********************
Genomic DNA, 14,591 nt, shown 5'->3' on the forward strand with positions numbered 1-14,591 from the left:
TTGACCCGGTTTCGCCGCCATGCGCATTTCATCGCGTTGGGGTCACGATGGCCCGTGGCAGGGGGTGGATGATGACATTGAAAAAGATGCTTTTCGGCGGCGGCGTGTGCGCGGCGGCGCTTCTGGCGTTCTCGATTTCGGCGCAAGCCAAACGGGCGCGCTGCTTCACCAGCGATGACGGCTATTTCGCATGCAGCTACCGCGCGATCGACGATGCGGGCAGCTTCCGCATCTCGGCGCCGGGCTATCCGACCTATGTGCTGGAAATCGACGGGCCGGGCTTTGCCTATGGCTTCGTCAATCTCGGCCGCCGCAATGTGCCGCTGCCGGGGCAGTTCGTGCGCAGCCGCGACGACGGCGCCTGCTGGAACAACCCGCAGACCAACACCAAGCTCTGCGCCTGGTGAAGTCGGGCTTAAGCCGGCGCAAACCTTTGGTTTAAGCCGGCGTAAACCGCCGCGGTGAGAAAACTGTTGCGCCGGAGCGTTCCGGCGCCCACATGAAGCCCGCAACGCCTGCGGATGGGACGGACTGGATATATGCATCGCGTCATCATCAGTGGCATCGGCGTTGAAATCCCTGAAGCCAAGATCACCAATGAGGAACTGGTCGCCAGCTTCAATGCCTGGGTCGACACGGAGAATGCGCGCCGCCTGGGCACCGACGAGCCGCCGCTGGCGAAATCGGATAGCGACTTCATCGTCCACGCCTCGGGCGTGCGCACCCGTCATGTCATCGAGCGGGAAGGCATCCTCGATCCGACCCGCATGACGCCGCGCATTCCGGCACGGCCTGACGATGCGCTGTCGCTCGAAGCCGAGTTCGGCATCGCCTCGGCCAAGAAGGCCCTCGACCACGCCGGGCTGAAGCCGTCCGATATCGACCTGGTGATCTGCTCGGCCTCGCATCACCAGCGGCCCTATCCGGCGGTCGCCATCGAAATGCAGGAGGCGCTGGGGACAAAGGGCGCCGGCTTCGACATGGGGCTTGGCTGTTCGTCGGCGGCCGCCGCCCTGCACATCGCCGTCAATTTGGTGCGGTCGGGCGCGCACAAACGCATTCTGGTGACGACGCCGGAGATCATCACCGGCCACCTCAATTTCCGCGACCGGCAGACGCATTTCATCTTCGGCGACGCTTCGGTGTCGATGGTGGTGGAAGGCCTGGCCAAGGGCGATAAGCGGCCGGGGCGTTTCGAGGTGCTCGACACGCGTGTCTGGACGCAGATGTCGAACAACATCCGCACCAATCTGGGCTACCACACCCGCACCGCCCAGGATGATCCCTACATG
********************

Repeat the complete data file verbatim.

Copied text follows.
Genomic DNA, 14,591 nt, shown 5'->3' on the forward strand with positions numbered 1-14,591 from the left:
TTGACCCGGTTTCGCCGCCATGCGCATTTCATCGCGTTGGGGTCACGATGGCCCGTGGCAGGGGGTGGATGATGACATTGAAAAAGATGCTTTTCGGCGGCGGCGTGTGCGCGGCGGCGCTTCTGGCGTTCTCGATTTCGGCGCAAGCCAAACGGGCGCGCTGCTTCACCAGCGATGACGGCTATTTCGCATGCAGCTACCGCGCGATCGACGATGCGGGCAGCTTCCGCATCTCGGCGCCGGGCTATCCGACCTATGTGCTGGAAATCGACGGGCCGGGCTTTGCCTATGGCTTCGTCAATCTCGGCCGCCGCAATGTGCCGCTGCCGGGGCAGTTCGTGCGCAGCCGCGACGACGGCGCCTGCTGGAACAACCCGCAGACCAACACCAAGCTCTGCGCCTGGTGAAGTCGGGCTTAAGCCGGCGCAAACCTTTGGTTTAAGCCGGCGTAAACCGCCGCGGTGAGAAAACTGTTGCGCCGGAGCGTTCCGGCGCCCACATGAAGCCCGCAACGCCTGCGGATGGGACGGACTGGATATATGCATCGCGTCATCATCAGTGGCATCGGCGTTGAAATCCCTGAAGCCAAGATCACCAATGAGGAACTGGTCGCCAGCTTCAATGCCTGGGTCGACACGGAGAATGCGCGCCGCCTGGGCACCGACGAGCCGCCGCTGGCGAAATCGGATAGCGACTTCATCGTCCACGCCTCGGGCGTGCGCACCCGTCATGTCATCGAGCGGGAAGGCATCCTCGATCCGACCCGCATGACGCCGCGCATTCCGGCACGGCCTGACGATGCGCTGTCGCTCGAAGCCGAGTTCGGCATCGCCTCGGCCAAGAAGGCCCTCGACCACGCCGGGCTGAAGCCGTCCGATATCGACCTGGTGATCTGCTCGGCCTCGCATCACCAGCGGCCCTATCCGGCGGTCGCCATCGAAATGCAGGAGGCGCTGGGGACAAAGGGCGCCGGCTTCGACATGGGGCTTGGCTGTTCGTCGGCGGCCGCCGCCCTGCACATCGCCGTCAATTTGGTGCGGTCGGGCGCGCACAAACGCATTCTGGTGACGACGCCGGAGATCATCACCGGCCACCTCAATTTCCGCGACCGGCAGACGCATTTCATCTTCGGCGACGCTTCGGTGTCGATGGTGGTGGAAGGCCTGGCCAAGGGCGATAAGCGGCCGGGGCGTTTCGAGGTGCTCGACACGCGTGTCTGGACGCAGATGTCGAACAACATCCGCACCAATCTGGGCTACCACACCCGCACCGCCCAGGATGATCCCTACATG